Starpath Marine Radar
Lesson Plans

Lesson 1 HOW RADAR WORKS

Overview of system components • Microwave pulse and beam structure • Radar target characteristics • Range of detection, scanner design, and mounting options • Power requirements • Radiation safety near radar scanners

Lesson 2 RADAR OPERATION

Turning on, warning up, and initial adjustments • Gain adjustments • Use of anti-clutter controls for rain (FTC) and sea state (STC) • Pros and cons of optional display modes: Head-up, North-up, and Course-up • Optimizing pulse-length selection • Measuring target range and bearing with VRM, EBL, and cursor mode • Use of guard sectors and alarms

Lesson 3 INTERPRETING THE SCREEN

Optimizing radar picture for specific observations • Radar shadows • Effect of horizontal beam width on target images • Effect of pulse length on target images • Identifying interference and other unwanted echoes

Lesson 4 POSITION NAVIGATION

Coordinating electronic chart displays with the radar screen • Quick radar range and bearing confirmation of GPS positions • Accurate multi-range fixes using radar

Lesson 5 PILOTING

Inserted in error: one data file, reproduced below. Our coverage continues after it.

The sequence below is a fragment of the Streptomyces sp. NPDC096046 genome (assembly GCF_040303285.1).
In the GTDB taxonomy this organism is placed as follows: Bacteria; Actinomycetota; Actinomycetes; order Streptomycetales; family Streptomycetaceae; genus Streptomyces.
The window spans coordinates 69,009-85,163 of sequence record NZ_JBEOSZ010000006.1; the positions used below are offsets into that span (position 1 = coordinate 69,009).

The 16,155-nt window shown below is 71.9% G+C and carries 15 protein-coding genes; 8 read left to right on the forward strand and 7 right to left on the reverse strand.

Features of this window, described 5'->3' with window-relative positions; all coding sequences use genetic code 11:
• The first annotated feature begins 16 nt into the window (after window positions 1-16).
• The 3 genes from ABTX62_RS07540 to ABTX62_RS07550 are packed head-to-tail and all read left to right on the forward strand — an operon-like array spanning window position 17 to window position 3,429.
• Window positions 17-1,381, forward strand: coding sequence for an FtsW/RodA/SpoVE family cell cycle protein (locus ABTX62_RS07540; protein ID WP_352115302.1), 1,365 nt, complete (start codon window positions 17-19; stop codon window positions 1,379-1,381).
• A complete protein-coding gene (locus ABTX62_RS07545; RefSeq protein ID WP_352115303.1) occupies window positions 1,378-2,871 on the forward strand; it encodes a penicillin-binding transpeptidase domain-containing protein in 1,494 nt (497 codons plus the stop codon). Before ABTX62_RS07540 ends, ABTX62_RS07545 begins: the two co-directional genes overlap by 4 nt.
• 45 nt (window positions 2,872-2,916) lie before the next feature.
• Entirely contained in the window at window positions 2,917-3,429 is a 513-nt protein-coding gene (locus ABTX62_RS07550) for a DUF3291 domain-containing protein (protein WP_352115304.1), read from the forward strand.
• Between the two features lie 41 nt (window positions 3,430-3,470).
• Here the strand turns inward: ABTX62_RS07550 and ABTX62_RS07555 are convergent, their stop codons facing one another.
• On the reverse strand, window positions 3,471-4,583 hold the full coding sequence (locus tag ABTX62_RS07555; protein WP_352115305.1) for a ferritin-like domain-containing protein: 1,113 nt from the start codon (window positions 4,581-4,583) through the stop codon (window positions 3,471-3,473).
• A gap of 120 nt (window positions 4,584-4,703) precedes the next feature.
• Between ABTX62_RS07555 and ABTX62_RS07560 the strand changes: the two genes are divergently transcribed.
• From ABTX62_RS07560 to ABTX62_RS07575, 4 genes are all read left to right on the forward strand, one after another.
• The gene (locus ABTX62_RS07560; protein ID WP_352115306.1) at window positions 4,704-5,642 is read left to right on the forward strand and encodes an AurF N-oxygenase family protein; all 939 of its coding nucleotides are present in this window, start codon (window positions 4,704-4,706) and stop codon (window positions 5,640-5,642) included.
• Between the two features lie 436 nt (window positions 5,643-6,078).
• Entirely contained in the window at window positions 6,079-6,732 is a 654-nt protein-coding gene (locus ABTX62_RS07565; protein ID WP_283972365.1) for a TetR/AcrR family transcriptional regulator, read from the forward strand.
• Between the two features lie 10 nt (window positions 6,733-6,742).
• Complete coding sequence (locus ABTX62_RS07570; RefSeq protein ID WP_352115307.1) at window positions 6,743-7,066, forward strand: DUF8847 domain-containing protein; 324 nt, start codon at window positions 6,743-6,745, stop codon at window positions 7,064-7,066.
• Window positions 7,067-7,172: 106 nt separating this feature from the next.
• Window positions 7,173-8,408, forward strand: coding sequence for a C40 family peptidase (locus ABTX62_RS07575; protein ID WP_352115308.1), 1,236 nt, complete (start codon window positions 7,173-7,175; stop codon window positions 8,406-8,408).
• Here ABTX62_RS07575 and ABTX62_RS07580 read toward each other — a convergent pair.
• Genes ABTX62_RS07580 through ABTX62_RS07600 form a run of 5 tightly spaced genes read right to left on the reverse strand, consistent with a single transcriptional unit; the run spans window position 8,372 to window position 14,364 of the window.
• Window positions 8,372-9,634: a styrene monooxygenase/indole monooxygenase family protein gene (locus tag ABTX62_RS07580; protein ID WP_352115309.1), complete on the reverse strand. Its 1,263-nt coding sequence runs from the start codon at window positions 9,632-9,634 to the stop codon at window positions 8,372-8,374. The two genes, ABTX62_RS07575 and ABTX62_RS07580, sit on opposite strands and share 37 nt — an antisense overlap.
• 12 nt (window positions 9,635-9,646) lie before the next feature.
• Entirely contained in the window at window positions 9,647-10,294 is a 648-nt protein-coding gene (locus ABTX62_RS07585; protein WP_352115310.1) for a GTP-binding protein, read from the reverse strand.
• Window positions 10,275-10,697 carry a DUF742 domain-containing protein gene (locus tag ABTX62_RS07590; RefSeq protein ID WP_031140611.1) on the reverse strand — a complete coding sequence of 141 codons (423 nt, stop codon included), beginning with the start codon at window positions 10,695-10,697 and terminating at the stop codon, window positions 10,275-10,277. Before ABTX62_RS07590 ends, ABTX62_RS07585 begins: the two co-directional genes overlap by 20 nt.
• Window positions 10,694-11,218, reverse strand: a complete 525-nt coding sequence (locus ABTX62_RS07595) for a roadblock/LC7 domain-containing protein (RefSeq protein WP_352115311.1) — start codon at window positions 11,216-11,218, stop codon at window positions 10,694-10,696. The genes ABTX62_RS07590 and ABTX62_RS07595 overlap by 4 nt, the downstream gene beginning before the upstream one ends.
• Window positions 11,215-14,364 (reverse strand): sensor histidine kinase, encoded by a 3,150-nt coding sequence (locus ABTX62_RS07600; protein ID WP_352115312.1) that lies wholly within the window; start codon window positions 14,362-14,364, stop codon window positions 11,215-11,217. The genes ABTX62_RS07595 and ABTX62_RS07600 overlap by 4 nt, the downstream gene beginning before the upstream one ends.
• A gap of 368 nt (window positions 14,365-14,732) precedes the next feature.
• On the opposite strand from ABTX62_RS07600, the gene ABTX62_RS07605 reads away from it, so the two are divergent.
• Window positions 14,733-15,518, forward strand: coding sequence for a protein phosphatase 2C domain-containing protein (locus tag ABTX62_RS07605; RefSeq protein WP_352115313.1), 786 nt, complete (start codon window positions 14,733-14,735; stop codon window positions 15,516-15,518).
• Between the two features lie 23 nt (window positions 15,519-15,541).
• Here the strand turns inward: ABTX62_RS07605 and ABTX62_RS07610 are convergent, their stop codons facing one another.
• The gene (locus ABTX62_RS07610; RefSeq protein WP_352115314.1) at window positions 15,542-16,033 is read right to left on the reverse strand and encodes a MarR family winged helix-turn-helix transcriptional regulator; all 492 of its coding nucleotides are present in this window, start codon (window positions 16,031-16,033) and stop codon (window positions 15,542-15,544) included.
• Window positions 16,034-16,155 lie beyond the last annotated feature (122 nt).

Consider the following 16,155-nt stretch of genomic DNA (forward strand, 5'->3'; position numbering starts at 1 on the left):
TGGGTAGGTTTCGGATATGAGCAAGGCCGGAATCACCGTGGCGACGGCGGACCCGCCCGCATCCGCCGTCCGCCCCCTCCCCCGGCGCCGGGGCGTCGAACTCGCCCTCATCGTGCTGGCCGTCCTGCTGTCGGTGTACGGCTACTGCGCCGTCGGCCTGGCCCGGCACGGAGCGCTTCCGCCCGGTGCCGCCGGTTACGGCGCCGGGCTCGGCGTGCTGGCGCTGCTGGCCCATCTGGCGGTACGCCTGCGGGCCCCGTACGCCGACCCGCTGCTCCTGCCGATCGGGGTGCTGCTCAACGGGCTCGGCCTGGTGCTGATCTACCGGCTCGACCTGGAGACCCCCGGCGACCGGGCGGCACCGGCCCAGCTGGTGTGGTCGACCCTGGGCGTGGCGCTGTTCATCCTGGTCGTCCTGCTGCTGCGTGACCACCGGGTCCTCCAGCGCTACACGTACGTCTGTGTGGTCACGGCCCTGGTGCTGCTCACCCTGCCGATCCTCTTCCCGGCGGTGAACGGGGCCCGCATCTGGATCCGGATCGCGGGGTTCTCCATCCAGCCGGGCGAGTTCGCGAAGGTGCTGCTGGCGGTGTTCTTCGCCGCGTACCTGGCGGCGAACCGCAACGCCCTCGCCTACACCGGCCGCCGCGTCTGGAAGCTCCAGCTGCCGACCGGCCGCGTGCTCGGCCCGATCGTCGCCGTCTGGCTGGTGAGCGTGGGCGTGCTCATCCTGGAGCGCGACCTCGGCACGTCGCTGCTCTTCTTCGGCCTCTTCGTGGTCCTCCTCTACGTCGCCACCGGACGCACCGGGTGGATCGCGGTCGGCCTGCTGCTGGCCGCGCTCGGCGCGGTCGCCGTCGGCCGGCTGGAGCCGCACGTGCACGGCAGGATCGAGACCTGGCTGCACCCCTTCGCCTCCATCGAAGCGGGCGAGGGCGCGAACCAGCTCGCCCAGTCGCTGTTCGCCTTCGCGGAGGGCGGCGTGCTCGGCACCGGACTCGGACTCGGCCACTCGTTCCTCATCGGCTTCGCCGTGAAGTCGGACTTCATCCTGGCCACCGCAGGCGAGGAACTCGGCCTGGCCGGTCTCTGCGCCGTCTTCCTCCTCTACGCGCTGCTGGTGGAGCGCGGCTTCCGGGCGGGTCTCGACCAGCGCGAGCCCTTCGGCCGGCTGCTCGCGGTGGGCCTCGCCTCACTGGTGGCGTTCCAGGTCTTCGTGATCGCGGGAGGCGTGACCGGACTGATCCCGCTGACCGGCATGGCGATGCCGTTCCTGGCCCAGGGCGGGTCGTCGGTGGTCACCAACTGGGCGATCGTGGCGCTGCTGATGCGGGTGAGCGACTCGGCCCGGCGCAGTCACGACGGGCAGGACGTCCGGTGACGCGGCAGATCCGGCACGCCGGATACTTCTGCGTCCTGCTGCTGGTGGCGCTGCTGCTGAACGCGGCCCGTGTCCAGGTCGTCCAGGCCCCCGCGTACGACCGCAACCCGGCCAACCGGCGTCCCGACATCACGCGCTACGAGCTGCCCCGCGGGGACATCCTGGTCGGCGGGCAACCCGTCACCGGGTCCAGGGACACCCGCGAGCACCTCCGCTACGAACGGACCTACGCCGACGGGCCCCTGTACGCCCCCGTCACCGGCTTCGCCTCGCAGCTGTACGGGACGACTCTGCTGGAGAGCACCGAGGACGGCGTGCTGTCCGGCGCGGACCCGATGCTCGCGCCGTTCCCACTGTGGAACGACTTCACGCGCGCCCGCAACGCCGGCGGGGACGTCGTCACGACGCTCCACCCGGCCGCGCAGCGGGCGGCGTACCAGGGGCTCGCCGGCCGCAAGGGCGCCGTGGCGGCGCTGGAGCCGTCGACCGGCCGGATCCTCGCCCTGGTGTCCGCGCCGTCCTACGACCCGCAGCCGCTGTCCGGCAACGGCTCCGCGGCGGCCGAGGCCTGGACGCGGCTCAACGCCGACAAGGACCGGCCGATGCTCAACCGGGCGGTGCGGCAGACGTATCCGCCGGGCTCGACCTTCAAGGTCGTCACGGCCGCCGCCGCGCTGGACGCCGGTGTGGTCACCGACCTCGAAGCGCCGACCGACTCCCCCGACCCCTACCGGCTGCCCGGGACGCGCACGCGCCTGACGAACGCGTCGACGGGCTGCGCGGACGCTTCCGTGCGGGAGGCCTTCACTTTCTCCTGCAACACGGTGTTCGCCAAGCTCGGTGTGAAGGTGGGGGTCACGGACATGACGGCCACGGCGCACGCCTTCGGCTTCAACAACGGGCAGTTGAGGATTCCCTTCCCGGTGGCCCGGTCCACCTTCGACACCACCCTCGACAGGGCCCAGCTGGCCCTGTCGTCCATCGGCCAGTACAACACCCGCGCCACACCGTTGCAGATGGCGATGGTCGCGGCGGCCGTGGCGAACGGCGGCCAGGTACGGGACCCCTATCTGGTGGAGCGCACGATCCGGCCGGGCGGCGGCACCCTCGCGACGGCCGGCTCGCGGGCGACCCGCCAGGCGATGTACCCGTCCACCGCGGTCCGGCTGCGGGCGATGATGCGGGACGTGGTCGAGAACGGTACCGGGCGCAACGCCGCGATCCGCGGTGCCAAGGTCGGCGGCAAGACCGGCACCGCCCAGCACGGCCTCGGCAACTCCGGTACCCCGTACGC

Use of radar to hold a desired course • Use of electronic range and bearing line (ERBL) • Finding and keeping track of position relative to prominent landmarks • Identifying distant harbors or channels • Rounding a corner at a safe distance off • Anchoring with radar

Lesson 6 COLLISION AVOIDANCE

Use and value of target trails and wakes • Tracking targets with EBL and VRM • Estimating time, range and bearing to closest point of approach (CPA) • Figuring true course and speed of approaching targets (relative motion diagram) • Determining expected running lights based on radar observations • Rules of thumb for radar maneuvering • Radar reflectors • Overview of ARPA and AIS

Lesson 7 RADAR AND THE NAVIGATION RULES

Role of radar in evaluating risk of collision • Cautions (limitations) for radar use cited in the rules • Rules' requirements for checking various ranges and adjustments • Application of Rule 19d — when detecting a converging target by radar alone